The enormous increase in mortgages has made Dutch households the most debt-burdened ones in the Eurozone. In 2013, household debts in the Netherlands stood at 288% of net disposal income, which is higher than Portugal, Ireland, Greece or Spain. The figure was 148% in 1995. Therefore, the danger of reviving securitization may lead to the restart another mortgage and housing boom.

[1] http://blogs.ft.com/brusselsblog/wp-content/uploads/sites/232/2015/08/DRAFT_Regulation-on-Framework-for-STS-Securitisation_2015-08-12-1.pdf.

[2] https://economics.rabobank.com/Documents/2011/Januari/SR1102abr_mortgage_funding_eurozone_countries.pdf.

[3] Author’s own calculations based on the statistics retrieved from DNB, http://www.dnb.nl/en/statistics/statistics-dnb/financial-institutions/banks/domestic-mfi-statistics-monetary/index.jsp.

[4] http://www.cpb.nl/en/publication/dutch-housing-market-mortgage-interest-rates-house-prices-and-consumption.

Lu Zhang


Finance in a Circular Economy


The concept of a circular economy is starting to gain traction in the financial community. The concept is an appealing alternative to our current linear economy in which finite resources are being used for the manufacturing of products, which get disposed of and thus wasting a lot of value. This process often produces negative externalities such as pollution of air, soil and water, but also exploitation of people and (unnecessary) poverty.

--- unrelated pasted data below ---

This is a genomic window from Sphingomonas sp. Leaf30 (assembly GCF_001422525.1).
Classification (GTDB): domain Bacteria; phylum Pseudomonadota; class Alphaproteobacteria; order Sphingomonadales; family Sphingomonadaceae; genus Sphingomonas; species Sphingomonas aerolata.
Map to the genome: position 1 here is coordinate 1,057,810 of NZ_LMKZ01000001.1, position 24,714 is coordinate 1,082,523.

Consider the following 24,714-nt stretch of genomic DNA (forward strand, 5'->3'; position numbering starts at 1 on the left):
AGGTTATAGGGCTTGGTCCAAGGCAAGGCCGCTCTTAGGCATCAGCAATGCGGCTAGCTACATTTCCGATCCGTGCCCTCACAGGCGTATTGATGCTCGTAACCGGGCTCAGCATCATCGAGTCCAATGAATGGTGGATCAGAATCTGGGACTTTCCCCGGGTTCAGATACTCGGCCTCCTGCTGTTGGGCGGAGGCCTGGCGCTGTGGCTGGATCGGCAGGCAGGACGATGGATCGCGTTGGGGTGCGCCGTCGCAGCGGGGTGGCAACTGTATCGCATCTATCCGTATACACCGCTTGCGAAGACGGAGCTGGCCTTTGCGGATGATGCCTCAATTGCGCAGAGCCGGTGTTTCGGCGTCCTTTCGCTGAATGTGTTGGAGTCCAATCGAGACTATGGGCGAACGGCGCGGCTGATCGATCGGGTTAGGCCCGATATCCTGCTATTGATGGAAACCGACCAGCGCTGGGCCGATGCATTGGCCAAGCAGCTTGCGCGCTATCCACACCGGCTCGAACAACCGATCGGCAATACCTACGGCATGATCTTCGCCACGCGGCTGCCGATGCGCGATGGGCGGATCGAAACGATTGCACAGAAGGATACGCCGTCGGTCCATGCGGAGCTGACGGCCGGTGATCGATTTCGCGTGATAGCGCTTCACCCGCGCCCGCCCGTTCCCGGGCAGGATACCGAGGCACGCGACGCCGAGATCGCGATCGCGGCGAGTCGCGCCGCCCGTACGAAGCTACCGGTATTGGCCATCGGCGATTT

In a circular economy, all components within that economy have their own niche. All in- and outflows are being used and produced in unique combinations, without waste and with positive total net revenue. Such a circular system is inspired by eco systems and is essentially different from our current linear system.

The need of a transition towards a circular economy is broadly recognized, as we are looking towards depletion of resources and being more and more aware of the finiteness of our planet. At the same time, circularity provides a way to do business within our planetary boundaries, while taking away the risks related to price volatility and limited availability of raw materials.

Financial institutions now face an important choice. They can be a major catalyst of the transition by funding circular businesses and engaging with their clients. However, to play this role well, the financial sector needs to adapt to the changes that are rapidly evolving.

Funding new business models
The circular economy comes with a number of new business models to increase the use of renewable energy sources, reduce dependency of (scarce) resources, extend product life and increase social capital through sharing systems. One of the upcoming business models is providing clients with access to a product or service rather than selling it. This way profitability is decoupled from selling products. For example, Rolls Royce does not sell engines, but flying hours, and Philips is leasing light instead of selling lighting equipment, stimulating them to take good care of their product and reuse components and materials after use. Consequently, the increased lifetime of products demands for longer term financing.